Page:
Microbial fuel cells are a promising technology for generating electricity from organic waste materials. European investigators set out to improve microbial fuel cells through ground-breaking technologies. For more information see the IDTechEx report on Batteries for Residential, Commercial, Industrial and Utility Appliations.
Bacteria placed in an anaerobic environment produce electrons that can be harnessed to produce electricity. Microbial fuel cells take advantage of the anaerobic respiration of bacteria to produce electricity, which is directly proportional to the rate of growth and metabolism of the microbes.
Optimising bacterial communities with different feedstocks to become more efficient at electron transfer will ultimately improve microbial fuel cells. To achieve this, scientists of the EU-funded EVOBLISS project developed a robotic platform able to optimise liquid-based system using artificial evolution. "Our ultimate goal was to perform fundamental science that will help us understand bacterial evolution to both treat and use wastewater for energy generation,″ explains the scientific coordinator of the project Prof. Kasper Stoy.
EVOBLISS was an interdisciplinary project involving state-of-the-art chemistry, imaging, microbiology and bio-energy. This was necessary for enhancing the understanding of living technologies and how to best design and exploit ground-breaking bio-hybrid systems.
Robot-controlled and -evolved microbial fuel cells
As a first step, researchers automated experiments through the development of a robotic platform (EvoBot) that uses artificial intelligence in the form of artificial evolution. The idea was to use robot-facilitated evolution to design functional ecosystems combining living organisms with artificial life chemistry that can increase energy production in microbial fuel cells.
The robot platform was based on an open-source 3D printer converted to handle liquids and able to track output from experiments in real-time. Operation of EvoBot was possible through a standalone controller or remotely through a webpage.
EvoBot ran complex optimisations using evolutionary algorithms and also had the capacity to intervene in experiments by adjusting various parameters such as the injection of nutrients and the removal of metabolic products. Scientists at the University of West of England (UWE), Bristol - one of the consortium partners - investigated various environmental conditions to achieve faster growth and maximum power transfer in microbial fuel cells. EvoBot successfully optimised the substrate concentration of the media in response to the microbial fuel cell power output profile.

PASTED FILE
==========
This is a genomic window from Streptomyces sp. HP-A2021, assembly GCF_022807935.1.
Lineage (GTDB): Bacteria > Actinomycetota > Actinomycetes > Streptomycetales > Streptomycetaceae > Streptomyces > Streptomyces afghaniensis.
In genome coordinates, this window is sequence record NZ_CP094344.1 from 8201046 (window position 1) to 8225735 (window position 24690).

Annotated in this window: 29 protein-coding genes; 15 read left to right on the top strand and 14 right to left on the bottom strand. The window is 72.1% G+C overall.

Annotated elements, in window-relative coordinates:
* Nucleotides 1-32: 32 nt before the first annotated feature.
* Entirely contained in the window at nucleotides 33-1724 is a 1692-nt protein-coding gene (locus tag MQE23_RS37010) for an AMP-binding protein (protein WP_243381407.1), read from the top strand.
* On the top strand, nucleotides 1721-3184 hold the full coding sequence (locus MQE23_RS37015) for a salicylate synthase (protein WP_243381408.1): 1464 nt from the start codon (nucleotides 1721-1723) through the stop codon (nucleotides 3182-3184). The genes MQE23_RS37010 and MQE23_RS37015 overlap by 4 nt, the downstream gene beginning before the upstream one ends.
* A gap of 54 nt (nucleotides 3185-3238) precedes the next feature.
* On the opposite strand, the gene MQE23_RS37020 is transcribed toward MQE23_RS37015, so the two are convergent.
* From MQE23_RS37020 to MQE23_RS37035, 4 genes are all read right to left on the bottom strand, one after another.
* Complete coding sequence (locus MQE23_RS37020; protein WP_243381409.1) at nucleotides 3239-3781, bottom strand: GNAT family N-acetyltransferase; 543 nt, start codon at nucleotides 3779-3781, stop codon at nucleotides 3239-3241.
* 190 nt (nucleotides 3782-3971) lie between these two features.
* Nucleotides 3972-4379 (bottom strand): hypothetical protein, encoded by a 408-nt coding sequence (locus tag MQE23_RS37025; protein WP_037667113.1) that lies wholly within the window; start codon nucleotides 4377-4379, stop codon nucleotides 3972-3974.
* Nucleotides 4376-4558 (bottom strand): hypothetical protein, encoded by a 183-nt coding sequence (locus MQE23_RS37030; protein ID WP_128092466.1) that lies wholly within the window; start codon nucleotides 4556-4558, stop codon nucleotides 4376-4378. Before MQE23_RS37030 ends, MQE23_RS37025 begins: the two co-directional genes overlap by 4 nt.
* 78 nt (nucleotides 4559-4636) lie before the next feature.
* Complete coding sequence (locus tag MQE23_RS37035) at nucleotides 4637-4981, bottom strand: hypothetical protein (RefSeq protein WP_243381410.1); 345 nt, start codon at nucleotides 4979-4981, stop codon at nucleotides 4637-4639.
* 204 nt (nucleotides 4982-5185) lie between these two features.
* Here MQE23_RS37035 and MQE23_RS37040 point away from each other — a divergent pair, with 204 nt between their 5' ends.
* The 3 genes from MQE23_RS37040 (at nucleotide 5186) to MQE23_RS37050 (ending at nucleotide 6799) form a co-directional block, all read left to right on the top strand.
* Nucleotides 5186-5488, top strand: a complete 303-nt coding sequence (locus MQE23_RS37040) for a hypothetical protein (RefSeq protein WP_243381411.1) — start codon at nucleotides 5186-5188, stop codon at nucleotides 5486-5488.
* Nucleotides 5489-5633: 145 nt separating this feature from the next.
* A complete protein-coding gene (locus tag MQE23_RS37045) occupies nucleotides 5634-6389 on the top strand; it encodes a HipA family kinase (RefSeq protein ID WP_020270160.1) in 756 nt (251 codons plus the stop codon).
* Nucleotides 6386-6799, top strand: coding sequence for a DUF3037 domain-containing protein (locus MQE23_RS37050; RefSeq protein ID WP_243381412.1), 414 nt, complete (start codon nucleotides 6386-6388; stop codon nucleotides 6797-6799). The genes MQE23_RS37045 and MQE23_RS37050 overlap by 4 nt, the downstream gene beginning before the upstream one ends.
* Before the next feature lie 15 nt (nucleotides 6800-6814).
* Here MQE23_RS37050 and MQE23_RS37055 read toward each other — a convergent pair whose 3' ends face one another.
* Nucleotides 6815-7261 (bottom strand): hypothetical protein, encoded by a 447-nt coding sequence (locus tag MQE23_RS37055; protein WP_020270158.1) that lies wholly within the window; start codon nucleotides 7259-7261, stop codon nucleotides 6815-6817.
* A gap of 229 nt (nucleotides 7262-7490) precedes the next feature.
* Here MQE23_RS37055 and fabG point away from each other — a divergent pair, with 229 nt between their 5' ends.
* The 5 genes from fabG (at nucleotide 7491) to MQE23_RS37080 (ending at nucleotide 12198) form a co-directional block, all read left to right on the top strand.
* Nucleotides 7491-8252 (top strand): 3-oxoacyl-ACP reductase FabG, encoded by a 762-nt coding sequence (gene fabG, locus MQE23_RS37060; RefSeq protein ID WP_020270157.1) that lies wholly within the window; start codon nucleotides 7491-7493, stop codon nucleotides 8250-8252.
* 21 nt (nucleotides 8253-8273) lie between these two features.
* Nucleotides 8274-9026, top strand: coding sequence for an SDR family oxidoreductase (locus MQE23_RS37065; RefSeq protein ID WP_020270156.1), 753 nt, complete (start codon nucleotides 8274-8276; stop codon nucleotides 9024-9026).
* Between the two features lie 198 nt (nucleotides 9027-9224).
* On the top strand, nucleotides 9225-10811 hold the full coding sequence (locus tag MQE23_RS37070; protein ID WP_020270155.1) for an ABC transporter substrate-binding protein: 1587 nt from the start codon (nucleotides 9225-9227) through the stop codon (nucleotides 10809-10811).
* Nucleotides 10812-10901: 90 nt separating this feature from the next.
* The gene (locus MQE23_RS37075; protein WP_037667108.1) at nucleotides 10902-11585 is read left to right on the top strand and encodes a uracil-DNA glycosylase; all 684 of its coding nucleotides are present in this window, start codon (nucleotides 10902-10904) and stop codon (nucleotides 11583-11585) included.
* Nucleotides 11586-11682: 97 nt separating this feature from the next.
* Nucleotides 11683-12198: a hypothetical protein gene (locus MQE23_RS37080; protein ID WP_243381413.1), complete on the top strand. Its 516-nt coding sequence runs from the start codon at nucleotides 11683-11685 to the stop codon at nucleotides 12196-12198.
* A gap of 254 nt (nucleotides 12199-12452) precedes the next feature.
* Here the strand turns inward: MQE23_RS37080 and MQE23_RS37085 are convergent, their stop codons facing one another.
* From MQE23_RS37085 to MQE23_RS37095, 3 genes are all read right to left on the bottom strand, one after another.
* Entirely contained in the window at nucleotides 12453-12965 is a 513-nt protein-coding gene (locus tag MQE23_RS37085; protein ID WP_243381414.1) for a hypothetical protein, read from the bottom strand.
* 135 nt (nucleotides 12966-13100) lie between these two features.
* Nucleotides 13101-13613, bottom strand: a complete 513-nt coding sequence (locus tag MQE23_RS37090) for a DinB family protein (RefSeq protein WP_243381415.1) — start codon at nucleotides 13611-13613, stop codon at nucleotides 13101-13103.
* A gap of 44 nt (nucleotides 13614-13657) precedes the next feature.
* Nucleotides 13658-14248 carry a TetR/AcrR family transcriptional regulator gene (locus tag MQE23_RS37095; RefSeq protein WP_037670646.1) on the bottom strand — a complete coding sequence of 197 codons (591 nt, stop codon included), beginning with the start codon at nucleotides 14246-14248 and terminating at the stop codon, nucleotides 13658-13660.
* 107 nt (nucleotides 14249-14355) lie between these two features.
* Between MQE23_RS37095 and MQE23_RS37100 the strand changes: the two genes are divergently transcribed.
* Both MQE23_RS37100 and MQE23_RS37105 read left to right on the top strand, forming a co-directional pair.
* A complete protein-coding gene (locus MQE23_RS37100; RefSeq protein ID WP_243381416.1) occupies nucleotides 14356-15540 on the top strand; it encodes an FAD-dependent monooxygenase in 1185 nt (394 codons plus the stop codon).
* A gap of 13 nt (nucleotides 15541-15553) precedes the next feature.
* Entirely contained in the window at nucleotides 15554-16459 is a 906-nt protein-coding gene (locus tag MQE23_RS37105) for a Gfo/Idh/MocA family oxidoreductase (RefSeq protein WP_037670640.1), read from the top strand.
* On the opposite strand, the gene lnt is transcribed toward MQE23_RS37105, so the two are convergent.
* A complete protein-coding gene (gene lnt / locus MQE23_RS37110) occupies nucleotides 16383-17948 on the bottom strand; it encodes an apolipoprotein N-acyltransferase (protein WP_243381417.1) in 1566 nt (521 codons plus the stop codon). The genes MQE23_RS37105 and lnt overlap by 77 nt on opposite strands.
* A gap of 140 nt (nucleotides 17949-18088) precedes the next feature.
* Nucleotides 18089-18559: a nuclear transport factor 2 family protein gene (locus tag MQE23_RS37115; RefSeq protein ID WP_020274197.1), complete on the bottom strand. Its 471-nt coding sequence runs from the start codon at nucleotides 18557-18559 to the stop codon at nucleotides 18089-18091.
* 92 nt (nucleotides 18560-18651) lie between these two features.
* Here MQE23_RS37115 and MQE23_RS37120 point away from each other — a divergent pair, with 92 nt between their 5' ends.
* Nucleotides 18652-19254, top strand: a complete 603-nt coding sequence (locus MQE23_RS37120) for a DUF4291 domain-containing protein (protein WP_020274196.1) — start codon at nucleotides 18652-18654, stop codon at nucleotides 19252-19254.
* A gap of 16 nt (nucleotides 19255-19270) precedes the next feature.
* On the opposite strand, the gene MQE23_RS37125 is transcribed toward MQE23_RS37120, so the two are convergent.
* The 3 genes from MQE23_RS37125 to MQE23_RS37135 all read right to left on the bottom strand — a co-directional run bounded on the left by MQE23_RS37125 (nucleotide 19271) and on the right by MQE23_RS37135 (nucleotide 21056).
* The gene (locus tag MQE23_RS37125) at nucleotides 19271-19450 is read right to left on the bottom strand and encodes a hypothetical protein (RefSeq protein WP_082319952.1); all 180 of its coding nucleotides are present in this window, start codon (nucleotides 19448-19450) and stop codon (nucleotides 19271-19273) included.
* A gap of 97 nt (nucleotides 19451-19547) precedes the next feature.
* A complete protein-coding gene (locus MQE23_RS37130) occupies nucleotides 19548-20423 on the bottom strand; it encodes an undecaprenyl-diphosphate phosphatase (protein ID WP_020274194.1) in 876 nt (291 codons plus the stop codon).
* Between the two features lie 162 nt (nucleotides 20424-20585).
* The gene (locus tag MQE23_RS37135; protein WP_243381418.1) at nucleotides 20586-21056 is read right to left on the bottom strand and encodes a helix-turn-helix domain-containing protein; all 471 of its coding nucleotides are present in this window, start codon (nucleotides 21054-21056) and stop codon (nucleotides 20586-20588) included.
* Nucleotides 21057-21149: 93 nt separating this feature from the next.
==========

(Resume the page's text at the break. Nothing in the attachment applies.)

Using optical coherence tomography, an in situ imaging modality, researchers were able to monitor the inside of running microbial fuel cells for the first time. This provided unprecedented knowledge on the mechanical properties and organisation of living biofilm, the dominant form of microbial life on Earth and also the preferred microbial community inside the microbial fuel cells during energy production.
In another part of the project, researchers at UWE investigated various materials for building microbial fuel cells. Dry clay comprised a promising and cost-effective alternative to currently used membranes, thereby expanding the potential applications of microbial fuel cells.
Improved electricity output
EvoBot was the first robot to enforce, monitor and interact with evolving systems such as living organisms used for specific tasks. EvoBot-nurtured microbial cultures demonstrated improved performance and evolved to generate sufficient energy to power another robot. Importantly, using EvoBot, scientists observed that feeding the UWE microbial fuel cell at the right time significantly accelerated the maturation of energy-producing cultures from four weeks to six days.
The novelty of having a robot feed a microbial fuel cell was exploited by EVOBLISS partners in the successful start-up company Flow Robotics. Furthermore, EVOBLISS has successfully deployed microbial fuel cells in developing countries with significant help from the Gates Foundation. Prof. Stoy envisions "the application of the EVOBLISS toolbox of technologies to other relevant societal problems outside of energy production.″
Source and top image: CORDIS
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